Before we take a look at November's most intriguing fights, let's pause for a moment and honor the memory of the Strikeforce card that could have been.
Remember that one? The Oklahoma City city event scheduled for Saturday was supposed to feature Daniel Cormier vs. Frank Mir and Sara McMann vs. Liz Carmouche. But it's vanished into the same void which sucked up UFC 151 and Gilbert Melendez vs. Pat Healy.
November's fight schedule just isn't the same without it.
But the news isn't all bad. December's schedule is killer -- knock on wood -- and there's still enough going on until then to keep fans interested. So without further ado, a look at six fights with interesting story lines, for a wide variety of reasons, over the next month:
1. Tyson Griffin vs. Effrain Escudero, RFA 4, Las Vegas, Nov. 2: The opening bout of UFC 67 figured to feature a future lightweight champion. And it did, with a twist: Frankie Edgar handed the much-hyped Tyson Griffin his first career loss. Griffin never quite regained his "future champion" shine after that loss and was finally cut from the UFC after dropping four of his last five bouts. Escudero is a former TUF winner who was cut from the company after going 0-2 in his second stint. It's wrestler vs. submission artist in the main event of a show coincidentally being held at the Fertitta-owned Texas Station, and the winner will get a big head start on his career revival effort.
2. Anthony Johnson vs. D.J. Lindermen, World Series of Fighting, Las Vegas, Nov. 3: Don't get me wrong, I'm not expecting this fight to be a classic by any stretch of the imagination. But with a live national television platform, this will be the first most have seen of "Rumble" since his weight-related escapades punched his ticket out of the UFC. Since dropping out of the spotlight, the former welterweight has settled in at light heavyweight and scored three straight wins, most recently knocking out Jake Rosholt in September. California native Lindermen, the current Cage Warriors heavyweight champ, has won four of five as he drops down to 205.
3. Joe Warren vs. Owen Evinger, Bellator 80, Nov. 9: It wasn't all that long ago that Joe Warren was one of MMA's hottest up-and-coming fighters. The then-undefeated Bellator featherweight champion was openly talking about defending the 145-pound crown, winning a bantamweight tournament, and simultaneously training for Greco-Roman wrestling's U.S. Olympic team. Since then? Warren lost his Bellator bantamweight quarterfinal bout, then Pat Curran knocked him out to take his featherweight belt. Can Warren get his career back on track? If so, he absolutely needs to defeat Owen Evinger, loser of three of his past four bouts, at Bellator 80 in Florida.
4. Thiago Silva vs. Stanislov Nedkov, UFC on Fuel 6, Nov. 10: Two simple questions in this one: 1. Is Nedkov legit? and 2. Is Silva still a contender? We'll start with Nedkov, who has been under contract to the UFC for more than two years, but will only compete for the second time. An injury forced him to pull out of his planned debut against Rodney Wallace. Steve Cantwell got hurt before their UFC 120 bout and they couldn't get a short-notice replacement. Visa issues forced him out of a bout with Fabio Maldonado. Somewhere in the middle of all that, we got our one look at the undefeated Bulgarian, an impressive first-round TKO of Luiz Cane at UFC 134 which improved his record to 12-0. Then there's Silva, who at one point was 13-0 and seemed destined for big things. But it's been all downhill for him since, with a suspension for a fake drug test sample and a 1-3 record with a no-contest in his past five fights. For Silva, this fight is about staying relevant; for Nedkov, it's a chance to prove he's worth the wait.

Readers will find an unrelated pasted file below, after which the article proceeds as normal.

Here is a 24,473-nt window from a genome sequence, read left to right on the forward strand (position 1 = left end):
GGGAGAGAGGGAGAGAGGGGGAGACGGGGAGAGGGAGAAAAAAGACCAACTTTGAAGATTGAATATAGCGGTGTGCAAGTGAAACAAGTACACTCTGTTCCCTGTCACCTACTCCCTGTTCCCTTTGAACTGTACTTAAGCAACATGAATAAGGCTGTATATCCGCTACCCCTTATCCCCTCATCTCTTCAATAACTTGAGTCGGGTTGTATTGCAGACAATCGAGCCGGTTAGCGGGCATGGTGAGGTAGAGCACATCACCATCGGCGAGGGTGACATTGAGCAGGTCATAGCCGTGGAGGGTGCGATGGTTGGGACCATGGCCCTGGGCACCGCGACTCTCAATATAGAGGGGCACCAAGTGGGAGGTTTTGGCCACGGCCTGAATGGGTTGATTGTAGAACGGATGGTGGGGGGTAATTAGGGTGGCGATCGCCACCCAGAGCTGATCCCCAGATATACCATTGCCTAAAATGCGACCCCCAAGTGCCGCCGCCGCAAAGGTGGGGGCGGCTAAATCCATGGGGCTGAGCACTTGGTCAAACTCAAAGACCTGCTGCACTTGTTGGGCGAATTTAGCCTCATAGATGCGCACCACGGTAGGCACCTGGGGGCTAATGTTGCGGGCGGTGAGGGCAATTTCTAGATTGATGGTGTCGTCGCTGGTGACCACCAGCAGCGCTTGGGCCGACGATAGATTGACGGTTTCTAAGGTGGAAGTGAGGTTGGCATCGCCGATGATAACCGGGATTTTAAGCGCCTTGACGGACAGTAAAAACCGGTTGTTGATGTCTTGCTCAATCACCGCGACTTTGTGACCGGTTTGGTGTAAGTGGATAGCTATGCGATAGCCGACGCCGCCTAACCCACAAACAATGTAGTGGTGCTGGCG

5. Georges St-Pierre vs. Carlos Condit, UFC 154, Montreal, Nov. 17: If I need to explain why this one is relevant, you've probably stumbled onto this website by accident. I don't think anyone could have foreseen how much turbulence the MMA industry would hit since the night just a year and a half ago when St-Pierre retained his title against Jake Shields at a sold-out Rogers Centre in Toronto. Or that St-Pierre would be out of action until now. Or that Condit would help further marginalize the welterweight division in St-Pierre's absence by sitting on an interim "championship" for the bulk of 2012. Regardless, St-Pierre vs. Condit is finally on the horizon, and with it the obvious questions: Will Octagon rust affect St-Pierre? How will his knee hold up? Condit used a cautious game plan tailor-made to outpoint Nick Diaz in their UFC 143 bout. But that's not nearly as likely to work against GSP as it did against an arrogant brawler. Will we see a return of the old go-for-broke Condit, or is Greg Jackson cooking up something completely different? We'll find out on Nov. 17.
6. Johny Hendricks vs. Martin Kampmann, UFC 154, Nov. 17: The Montreal event also features a quality welterweight contender's bout. Former NCAA wrestling champion Hendricks has won four in a row, with the last two being a flash knockout of Jon Fitch and a grinding split decision over Josh Koscheck. Kampmann has earned admiration for his comeback performances this year: A late submission victory over Thiago Alves when it appeared he was on his way to a 30-27 loss; and his second-round finish of Jake Ellenberger after nearly being put away in the bout's opening moments. Let's hope this one goes off as planned. After everything that's gone down this year, it would be nice to have one of these two guys who have built their momentum earn their title shot strictly based on what they've done in the cage and not due to fight fallouts and injury replacements.